Once failed baker now has thriving home-based bakery | Lifestyle.INQ

OCTOBER 27, 2022

Coconut Pandan Milk Buns

My love for baking started with a simple craving for Food for the Gods. I wanted so much to put my own spin on it, I decided to bake a batch. However, let’s just say that if I had made the gods taste it, they would probably have cursed me.

But baking had to take a back seat. Circumstances led me to shift my focus to cooking because our family-owned business, Nipa Hut Restaurant, needed a kitchen operations manager then. Pursuing culinary at the Center for Culinary Arts, Manila (CCA Manila) was the next logical step.

My work at Nipa Hut opened new and exciting opportunities for me to explore and develop recipes. In 2014, I was invited to contribute to the book “The Filipino Family Cookbook” by now Lifestyle columnist Angelo Comsti. Two recipes, which I learned from my grandmother and eventually tweaked myself, Stuffed Chicken and Salmon Belly in Sour Miso Soup, were featured. But baking refused to desert me. A classmate from CCA Manila gave me a very good recipe for oatmeal-raisin cookies, so I decided to give baking one more shot. My attempt this time was definitely better! My cookies turned out great and I also learned several valuable lessons about baking—that it requires patience, some level of meticulousness plus technical skills, and most importantly, that I cannot tantiya the ingredients, unlike in cooking.

My love for freshly baked goodies made me attend the bread-making class of chef Reggie Aspiras. Here I formally learned the foundations and techniques. She made baking seem so simple!

Soft and fluffy

I enjoyed my class so much that the next day, I tried making my own bread. My renewed appetite for baking fed the bread monster in me. I made sure my bread were soft and fluffy, just like how my family and I love it.

“Ube-cheese pan de sal”

My inherent OC-ness (obsessive-compulsive) also found a productive outlet in baking, as I made sure my bread would pass my strict personal standards first. It was really satisfying to be able to create breads that I could proudly serve to my family.

Later, my specialties would be Spanish bread, asado buns, brownies and an assortment of cookies.

Then 2020 happened. Since I could not go out to buy bread, I took the responsibility of regularly baking our own bread. I also used the free time to explore and expand my baking repertoire. I made my own version of the suddenly super popular ube-cheese pan de sal and Hokkaido milk loaf and gave samples to family and friends. I was not really thinking that this would start a baking business for me, but their glowing feedback gave me the confidence in my skills and my products. Beyond Butter (@beyond_butter on Instagram) was born.

Chinky Castro-Dionisio: “My inherent OC-ness found a productive outlet, as I made sure my bread would pass my strict personal standards first.”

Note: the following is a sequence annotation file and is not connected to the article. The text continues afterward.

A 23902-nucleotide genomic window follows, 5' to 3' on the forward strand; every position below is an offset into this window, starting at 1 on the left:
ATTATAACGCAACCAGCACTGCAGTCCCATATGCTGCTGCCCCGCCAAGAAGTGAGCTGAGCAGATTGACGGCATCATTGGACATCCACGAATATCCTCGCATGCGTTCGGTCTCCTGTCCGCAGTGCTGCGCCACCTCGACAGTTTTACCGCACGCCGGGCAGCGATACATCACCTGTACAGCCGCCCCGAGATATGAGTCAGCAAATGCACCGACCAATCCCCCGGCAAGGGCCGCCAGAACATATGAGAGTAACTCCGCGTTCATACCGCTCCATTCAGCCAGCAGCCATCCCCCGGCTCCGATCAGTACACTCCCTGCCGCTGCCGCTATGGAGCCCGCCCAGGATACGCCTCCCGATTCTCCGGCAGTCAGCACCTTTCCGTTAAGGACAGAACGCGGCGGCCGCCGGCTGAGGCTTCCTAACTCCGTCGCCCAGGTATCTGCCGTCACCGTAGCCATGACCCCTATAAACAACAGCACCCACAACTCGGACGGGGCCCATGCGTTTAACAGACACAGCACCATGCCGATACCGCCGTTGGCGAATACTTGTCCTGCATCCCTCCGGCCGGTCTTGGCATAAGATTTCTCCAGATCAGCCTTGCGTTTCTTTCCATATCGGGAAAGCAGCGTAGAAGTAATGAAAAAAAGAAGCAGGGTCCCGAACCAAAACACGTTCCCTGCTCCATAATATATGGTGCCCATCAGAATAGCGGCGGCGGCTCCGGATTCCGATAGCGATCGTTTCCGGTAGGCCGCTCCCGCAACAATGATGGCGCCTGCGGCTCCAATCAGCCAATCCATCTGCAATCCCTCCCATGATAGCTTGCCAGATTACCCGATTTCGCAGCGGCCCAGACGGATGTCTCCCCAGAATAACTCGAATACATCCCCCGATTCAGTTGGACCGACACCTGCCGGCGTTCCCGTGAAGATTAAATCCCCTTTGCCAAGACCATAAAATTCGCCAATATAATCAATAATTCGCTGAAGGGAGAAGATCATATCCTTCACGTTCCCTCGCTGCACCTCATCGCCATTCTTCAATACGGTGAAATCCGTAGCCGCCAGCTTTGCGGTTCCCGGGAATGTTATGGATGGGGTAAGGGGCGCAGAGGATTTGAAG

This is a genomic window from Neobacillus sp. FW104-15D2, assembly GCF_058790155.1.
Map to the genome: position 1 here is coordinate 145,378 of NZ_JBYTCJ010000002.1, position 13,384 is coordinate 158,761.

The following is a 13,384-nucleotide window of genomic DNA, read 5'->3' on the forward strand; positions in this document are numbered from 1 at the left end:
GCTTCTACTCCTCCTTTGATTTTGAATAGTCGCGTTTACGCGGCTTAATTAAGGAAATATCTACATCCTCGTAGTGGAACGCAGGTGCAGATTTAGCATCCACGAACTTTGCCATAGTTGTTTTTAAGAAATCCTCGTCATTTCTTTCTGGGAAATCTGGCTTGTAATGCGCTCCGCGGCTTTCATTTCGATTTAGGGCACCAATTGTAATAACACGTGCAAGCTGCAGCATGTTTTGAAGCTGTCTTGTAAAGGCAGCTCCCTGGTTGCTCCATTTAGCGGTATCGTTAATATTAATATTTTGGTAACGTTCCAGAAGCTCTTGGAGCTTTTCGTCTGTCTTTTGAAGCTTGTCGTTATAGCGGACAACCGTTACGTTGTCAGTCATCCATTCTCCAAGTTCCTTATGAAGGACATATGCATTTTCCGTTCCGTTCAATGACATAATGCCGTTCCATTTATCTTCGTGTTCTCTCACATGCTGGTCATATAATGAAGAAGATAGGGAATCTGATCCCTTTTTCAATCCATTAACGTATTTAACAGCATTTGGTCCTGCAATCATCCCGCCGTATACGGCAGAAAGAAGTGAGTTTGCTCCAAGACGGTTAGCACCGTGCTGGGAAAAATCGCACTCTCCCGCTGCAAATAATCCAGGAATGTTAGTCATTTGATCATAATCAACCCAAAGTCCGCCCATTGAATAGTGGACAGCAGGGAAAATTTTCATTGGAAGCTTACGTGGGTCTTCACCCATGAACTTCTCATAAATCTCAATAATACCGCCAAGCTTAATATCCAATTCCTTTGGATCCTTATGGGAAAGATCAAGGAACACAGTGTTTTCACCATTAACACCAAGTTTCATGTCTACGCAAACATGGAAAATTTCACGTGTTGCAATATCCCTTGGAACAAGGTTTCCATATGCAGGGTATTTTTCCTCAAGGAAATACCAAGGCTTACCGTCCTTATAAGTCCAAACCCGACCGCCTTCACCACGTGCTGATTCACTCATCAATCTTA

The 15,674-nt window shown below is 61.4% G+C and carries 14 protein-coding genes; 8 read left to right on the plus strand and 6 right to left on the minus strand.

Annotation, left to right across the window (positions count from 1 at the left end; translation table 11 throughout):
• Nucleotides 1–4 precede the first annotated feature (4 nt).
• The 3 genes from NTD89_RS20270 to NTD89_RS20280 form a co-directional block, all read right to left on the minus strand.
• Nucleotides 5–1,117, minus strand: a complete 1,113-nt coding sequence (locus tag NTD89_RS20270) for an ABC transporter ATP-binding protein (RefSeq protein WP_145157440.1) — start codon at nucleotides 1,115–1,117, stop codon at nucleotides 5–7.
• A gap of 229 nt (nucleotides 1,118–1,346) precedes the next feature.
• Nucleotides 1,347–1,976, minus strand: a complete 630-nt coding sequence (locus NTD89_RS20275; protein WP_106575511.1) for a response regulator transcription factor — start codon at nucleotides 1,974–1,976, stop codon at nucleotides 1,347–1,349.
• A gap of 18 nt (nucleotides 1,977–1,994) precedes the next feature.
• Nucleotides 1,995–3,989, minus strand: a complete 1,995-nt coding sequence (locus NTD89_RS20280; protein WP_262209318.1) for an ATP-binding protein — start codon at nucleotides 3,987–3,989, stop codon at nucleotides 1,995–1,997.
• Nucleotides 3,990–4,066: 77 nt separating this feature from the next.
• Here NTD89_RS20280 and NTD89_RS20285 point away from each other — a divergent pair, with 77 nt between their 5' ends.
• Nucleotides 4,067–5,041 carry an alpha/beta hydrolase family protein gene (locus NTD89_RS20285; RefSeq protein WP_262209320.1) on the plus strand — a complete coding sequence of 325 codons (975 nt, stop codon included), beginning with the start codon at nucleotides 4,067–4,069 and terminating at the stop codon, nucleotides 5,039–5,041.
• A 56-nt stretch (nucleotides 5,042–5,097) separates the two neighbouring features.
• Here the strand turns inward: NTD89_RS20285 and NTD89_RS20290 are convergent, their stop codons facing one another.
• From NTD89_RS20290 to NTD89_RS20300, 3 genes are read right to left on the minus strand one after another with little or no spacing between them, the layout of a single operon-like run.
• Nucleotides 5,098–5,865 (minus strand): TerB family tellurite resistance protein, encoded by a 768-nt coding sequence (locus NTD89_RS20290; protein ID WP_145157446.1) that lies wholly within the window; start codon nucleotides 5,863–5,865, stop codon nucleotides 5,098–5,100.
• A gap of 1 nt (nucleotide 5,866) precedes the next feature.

The current situation is truly unfortunate, but it has also provided opportunities for home bakers like me. A big thanks to all who keep on ordering and posting positive reviews of Beyond Butter’s breads. I will continue baking with only the finest, handpicked ingredients, with utmost skill and care, and most of all sprinkled with a generous heap of love.

Coconut Pandan Milk Buns

Coconut Pandan Milk Bun

Dry ingredients:

368 g bread flour

1 tsp bread improver

2½ tsp instant yeast

⅓ c sugar

½ tsp salt

Wet ingredients:

¾ c coconut milk

2 Tbsp evaporated milk

1 large egg

1-2 tsp pandan flavoring/extract (quantity depends on the brand you use)

45 g softened butter

Sesame seeds

In a bowl, mix all dry ingredients using whisk.

In another bowl, mix all the wet ingredients well using whisk, too.

Make a well in the middle of dry ingredients and slowly pour the wet ingredients little by little while mixing using a spatula. Make sure the wet and dry are incorporated really well.

Add the softened butter in the dough and knead. Knead until the dough’s texture is elastic. Make sure you do not knead more than 10 minutes.

When desired dough texture is achieved, form into a ball and place in an oiled bowl. Cover with cling wrap and put kitchen towel on top.

Rest dough for about 1-1½ hours or until size doubles. When size is doubled, punch dough to deflate. Divide into two logs and cut each log into smaller pieces of about 50 g each. Each log will yield about 6-7 portions.

Make each portion into a ball and place on your baking tray.

Rest by covering with kitchen towel for another 40-60 minutes or until portions become twice their sizes.

Brush top with milk and sprinkle with sesame seeds. Bake at 150ºC for 18 minutes.

Serve with salted butter and tea or coffee. —CONTRIBUTED INQ

The author is a business economics graduate of University of the Philippines Diliman. She earned her master’s in Basic Education Teaching from Ateneo de Manila University. She coowns K.I.D.S. Center preschool in Mandaluyong City.

Are you also a passionate home cook and want to be featured? Share with us your story and recipes, along with mouthwatering photos. Send them to MyInquirerKitchen@gmail.com.

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